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RRR Cuts Unlikely as Reverse Repos Mature
Oct 10,2012 11:55CST
industry news
Source:SMM
China's central bank is expected to avoid the need to reduce its reserve requirement ratio for lenders.

Updated: 2012-10-10 ( Xinhua) - China's central bank is expected to avoid the need to reduce its reserve requirement ratio for lenders although the maturity of massive reverse repurchase agreements this month will cause a liquidity shortage.


The People's Bank of China, or PBOC, injected 265 billion yuan ($41.8 billion) into the money market through reverse repo operations on Tuesday, of which 165 billion yuan of securities will mature in seven days.


The latest move and previous operations in September brought the amount of reverse repos due to mature, or the money the PBOC has to drain from the open market, this month to a total of 815 billion yuan.


Funds flowing back to the central bank at such a large scale will lead to tighter market liquidity, but the PBOC is unlikely to resort to RRR cuts due to expectations of an economic recovery and inflation concerns, according to experts.


The PBOC will still prefer reverse repos to RRR cuts in easing money supply as the market effect of reverse repos is more steady and sustained, said Guo Tianyong, a banking researcher at the Central University of Finance and Economics.


The central bank has conducted reverse repos for 15 weeks in a row to inject liquidity into the open market since June, with a record high single-day operation worth 290 billion yuan carried out on Sept 25.


Zhao Qingming, a financial expert with the University of International Business and Economics, said reverse repos will continue to be used frequently.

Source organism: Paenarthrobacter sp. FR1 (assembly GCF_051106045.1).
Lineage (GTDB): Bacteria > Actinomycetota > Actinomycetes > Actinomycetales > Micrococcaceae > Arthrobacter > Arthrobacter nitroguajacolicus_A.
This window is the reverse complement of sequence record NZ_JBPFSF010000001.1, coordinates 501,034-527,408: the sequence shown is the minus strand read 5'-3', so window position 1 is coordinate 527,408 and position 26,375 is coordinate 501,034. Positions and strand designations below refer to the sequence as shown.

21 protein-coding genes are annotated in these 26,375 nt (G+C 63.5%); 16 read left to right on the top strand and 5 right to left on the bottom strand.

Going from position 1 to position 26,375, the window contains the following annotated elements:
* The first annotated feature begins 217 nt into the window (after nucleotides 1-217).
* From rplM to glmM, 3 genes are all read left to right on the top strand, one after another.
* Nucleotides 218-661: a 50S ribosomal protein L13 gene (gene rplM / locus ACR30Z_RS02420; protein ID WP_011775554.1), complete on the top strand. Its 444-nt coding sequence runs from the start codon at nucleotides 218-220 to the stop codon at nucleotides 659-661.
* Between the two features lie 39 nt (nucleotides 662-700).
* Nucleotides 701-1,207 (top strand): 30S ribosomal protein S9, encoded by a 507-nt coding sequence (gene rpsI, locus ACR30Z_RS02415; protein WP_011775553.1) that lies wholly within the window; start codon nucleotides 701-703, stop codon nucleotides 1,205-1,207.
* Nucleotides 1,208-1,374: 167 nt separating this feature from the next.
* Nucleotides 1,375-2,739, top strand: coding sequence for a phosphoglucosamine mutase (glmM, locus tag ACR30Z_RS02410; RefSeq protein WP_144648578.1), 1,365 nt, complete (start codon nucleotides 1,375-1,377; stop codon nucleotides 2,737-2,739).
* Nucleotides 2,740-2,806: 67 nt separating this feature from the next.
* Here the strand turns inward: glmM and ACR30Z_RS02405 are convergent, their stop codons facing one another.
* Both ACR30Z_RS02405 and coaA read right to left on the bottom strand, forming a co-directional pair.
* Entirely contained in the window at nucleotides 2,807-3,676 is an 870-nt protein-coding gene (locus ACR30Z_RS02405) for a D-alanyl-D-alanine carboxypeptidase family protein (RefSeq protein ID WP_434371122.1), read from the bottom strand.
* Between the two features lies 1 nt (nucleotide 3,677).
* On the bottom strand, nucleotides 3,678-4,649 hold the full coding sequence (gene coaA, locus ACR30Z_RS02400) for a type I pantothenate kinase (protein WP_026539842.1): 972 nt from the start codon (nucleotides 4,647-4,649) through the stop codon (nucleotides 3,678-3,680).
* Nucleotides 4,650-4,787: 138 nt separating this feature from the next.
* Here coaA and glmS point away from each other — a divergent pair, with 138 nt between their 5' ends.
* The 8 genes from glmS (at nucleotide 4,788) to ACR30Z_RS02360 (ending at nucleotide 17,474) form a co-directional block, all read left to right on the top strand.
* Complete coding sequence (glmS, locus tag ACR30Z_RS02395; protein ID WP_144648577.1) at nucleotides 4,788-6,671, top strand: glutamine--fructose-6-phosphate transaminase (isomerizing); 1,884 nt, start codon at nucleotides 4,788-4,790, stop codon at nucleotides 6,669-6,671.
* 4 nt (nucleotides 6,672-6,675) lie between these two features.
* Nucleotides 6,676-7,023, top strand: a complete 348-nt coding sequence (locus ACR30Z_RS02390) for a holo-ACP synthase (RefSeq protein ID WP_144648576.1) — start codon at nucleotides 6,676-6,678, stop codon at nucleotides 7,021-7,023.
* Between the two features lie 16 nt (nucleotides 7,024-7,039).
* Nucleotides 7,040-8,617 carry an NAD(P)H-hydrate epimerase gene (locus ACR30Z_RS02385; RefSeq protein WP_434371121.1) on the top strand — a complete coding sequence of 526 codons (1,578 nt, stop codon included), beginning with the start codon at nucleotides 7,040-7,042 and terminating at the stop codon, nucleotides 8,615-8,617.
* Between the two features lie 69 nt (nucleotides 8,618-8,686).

Zhao believes there is less necessity to ease monetary policy through interest rate and RRR cuts now, as the effect of government stimulus investment will play out and a mild recovery of growth is likely in the fourth quarter.


The PBOC has slashed the RRR twice by 100 basis points altogether this year, leaving the current RRR, or the ratio of deposits banks must keep in reserve, at 20 percent. But the ratio has stayed put after last being cut in May.


Anticipation of further reductions has abated since August after the government fast-tracked investment projects to bolster the softening economy.


With growth hitting a three-year low of 7.6 percent in the second quarter, the Chinese government last month approved dozens of infrastructure projects worth more than 1 trillion yuan to build highways, ports, railways, sewage networks and waste treatment plants.


Fears of refueling inflation and the property market also contributed to authorities' caution over interest rate and RRR tools.


Further interest rate reductions risk accelerating house price rises, which the government has worked to curb through purchase restrictions, property taxes and higher down payment requirements since 2010, according to a report released by the Bank of Communications.


Moreover, as the Chinese currency regains appreciation momentum and trade surplus expands again, an expected rebound in China's yuan funds outstanding for foreign exchange will boost market liquidity and make RRR cuts less necessary, Zhao said.


The amount of yuan funds outstanding for foreign exchange decides the amount of yuan funds that the central bank has to inject to the domestic market, as the yuan remains inconvertible under the capital account.


The funds have been shrinking since July as a result of slowing foreign trade and dropping foreign direct investment amid global economic woes.

 

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RRR cuts unlikely

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